Keeping the people in mind as a business analyst

Business analysts should always be looking for new techniques, new methods of examining sections of a business. Business doesn’t stand still with new technologies being implemented almost constantly.  And this means analysts must get with the program and stay ahead of such changes. Here are some techniques which business analysts would do well to consider.

When making an analysis of the staff, start with the leaders. First they need to be examined like everyone else and second, it will do the team members good to see the spotlight on their bosses before them. And if instructions come from on high, then an improved leadership team will mean better guidance throughout the project.

Consider the human element. Making a detailed analysis of a company will have some sort of an impact on the staff. Staff members are human and have feelings. It is better to establish and announce a procedure which you will follow when investigating people and their work. This means staff members are aware, to some extent at least, as to what will happen. It is self-defeating to make recommendations which are designed to improve the efficiency of a team if the members feel intimidated and lose enthusiasm because of the analysis procedure. Always remember you are dealing with people.

Adopt a professional and formal presentation to your recommendations. Certainly any major changes being recommended should be treated with respect and your findings set out in a manner appropriate to the importance of the case.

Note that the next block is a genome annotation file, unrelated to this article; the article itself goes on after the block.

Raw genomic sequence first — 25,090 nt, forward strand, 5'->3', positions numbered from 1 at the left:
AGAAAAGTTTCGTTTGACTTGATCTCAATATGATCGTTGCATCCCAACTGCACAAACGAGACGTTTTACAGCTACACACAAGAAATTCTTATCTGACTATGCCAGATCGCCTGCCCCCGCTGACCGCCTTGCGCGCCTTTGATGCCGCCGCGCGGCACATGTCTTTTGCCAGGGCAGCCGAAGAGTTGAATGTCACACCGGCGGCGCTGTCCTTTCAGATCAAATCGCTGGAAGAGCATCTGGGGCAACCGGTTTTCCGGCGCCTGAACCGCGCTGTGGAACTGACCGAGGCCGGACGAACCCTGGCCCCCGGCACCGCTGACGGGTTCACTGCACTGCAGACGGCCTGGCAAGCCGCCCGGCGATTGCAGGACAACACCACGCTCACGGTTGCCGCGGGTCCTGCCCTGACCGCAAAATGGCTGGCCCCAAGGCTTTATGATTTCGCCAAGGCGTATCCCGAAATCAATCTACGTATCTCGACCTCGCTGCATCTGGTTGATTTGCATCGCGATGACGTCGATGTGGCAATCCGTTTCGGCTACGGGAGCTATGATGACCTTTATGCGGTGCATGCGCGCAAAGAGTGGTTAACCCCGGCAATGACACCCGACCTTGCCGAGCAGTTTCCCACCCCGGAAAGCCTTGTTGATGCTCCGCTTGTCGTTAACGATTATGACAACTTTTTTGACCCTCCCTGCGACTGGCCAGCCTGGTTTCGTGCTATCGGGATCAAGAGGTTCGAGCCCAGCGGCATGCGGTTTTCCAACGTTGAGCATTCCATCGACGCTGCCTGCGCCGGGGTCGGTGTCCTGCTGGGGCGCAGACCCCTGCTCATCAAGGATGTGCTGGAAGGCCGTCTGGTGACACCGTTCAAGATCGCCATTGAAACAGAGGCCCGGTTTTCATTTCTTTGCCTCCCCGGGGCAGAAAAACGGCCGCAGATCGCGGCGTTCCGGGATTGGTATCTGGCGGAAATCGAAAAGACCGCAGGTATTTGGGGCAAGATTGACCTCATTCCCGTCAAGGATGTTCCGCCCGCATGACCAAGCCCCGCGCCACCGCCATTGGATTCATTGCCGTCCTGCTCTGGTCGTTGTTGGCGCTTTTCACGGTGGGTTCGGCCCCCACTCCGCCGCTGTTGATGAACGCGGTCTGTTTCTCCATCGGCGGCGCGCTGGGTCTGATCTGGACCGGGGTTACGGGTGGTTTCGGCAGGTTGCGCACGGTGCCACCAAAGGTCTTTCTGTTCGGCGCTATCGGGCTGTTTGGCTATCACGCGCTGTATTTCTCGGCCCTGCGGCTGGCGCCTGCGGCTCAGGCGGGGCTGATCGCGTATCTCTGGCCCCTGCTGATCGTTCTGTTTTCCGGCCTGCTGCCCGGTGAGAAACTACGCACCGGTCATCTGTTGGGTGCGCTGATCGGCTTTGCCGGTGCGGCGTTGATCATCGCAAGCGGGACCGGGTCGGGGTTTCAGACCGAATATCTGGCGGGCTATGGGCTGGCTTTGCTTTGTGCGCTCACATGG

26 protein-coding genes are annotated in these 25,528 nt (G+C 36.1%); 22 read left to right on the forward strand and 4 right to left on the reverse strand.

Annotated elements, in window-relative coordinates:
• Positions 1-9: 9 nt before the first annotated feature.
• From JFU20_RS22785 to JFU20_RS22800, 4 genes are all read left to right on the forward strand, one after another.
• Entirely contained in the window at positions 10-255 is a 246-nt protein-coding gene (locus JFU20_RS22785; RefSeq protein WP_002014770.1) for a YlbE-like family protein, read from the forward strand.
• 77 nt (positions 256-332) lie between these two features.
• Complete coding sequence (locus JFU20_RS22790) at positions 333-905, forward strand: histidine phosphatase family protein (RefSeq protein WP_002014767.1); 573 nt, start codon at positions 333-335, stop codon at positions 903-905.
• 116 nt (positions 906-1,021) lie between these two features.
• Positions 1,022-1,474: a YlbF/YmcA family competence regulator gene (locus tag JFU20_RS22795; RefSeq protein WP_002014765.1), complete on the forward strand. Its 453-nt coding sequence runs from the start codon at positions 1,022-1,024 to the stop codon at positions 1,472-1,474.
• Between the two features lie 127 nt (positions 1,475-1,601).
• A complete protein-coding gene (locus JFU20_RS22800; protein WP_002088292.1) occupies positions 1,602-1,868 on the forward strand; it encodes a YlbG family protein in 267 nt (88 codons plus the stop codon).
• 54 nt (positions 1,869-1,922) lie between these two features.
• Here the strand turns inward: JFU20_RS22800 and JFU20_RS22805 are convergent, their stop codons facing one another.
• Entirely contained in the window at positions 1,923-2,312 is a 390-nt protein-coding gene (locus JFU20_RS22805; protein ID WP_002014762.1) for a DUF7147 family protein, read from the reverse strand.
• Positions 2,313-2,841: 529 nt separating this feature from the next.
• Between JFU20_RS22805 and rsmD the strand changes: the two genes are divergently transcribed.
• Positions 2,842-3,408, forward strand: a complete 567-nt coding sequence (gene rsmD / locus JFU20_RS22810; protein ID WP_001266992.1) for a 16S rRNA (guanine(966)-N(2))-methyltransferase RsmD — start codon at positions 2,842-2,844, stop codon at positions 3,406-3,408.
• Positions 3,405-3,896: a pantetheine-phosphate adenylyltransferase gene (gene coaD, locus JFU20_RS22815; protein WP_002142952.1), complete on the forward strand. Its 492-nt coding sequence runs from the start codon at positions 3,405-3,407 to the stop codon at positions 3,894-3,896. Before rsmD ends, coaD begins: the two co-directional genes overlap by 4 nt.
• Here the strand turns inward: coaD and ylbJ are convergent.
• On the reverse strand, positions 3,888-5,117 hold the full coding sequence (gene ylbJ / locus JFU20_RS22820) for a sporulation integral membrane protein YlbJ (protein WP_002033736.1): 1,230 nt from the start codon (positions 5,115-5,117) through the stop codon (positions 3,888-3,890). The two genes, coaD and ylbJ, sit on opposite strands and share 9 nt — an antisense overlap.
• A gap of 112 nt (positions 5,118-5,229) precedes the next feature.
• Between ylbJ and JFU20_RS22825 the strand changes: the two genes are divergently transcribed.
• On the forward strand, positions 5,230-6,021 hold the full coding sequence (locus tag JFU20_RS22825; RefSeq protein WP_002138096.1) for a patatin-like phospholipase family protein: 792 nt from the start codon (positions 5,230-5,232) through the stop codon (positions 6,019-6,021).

‘Involve everyone’ means just that. If your analysis suggests certain steps being taken, structure the implementation to involve all layers of the staff. It could be that a few leaders undertake a certain program but the end result is that they then pass on their new knowledge to a group above or below. These groups then in turn are required to conduct classes or educate others within the company or team. Everyone must have a firsthand experience of dealing with the changes. Do not have staff working on a project without having had a session or sessions on the changes.

Make the changes personal. They are not the analyst’s changes even if he or she has created or initiated them. The changes must become ‘owned’ by the staff usually the leaders. Only once the leaders take on the changes as their own can the rest of the staff feel the changes are from the inside and not something supplanted on them from outside or above. The changes become ‘ours’ and never ‘theirs’.

Monitor the impact of change. Because the change has been widely accepted at certain levels, there may be confusion and thus conflict on the work floor. Have in place a system of monitoring the progress of the change so that as it continues to be used there is a constant watch on how it is travelling.

Being frank is a good tool for business analysts. Your clients will appreciate such frankness and your message of what is wrong and how it can be fixed will be clearly understood.

As a business analyst you are the eyes and ears out in the company. You have an intimate knowledge of the business and the people who work within it so keep an ear out for the rumour mill and jump on negative whispers as you hear them to avoid confusion and chaos. One unsettled person can cause widespread discomfort if left to their own devices.


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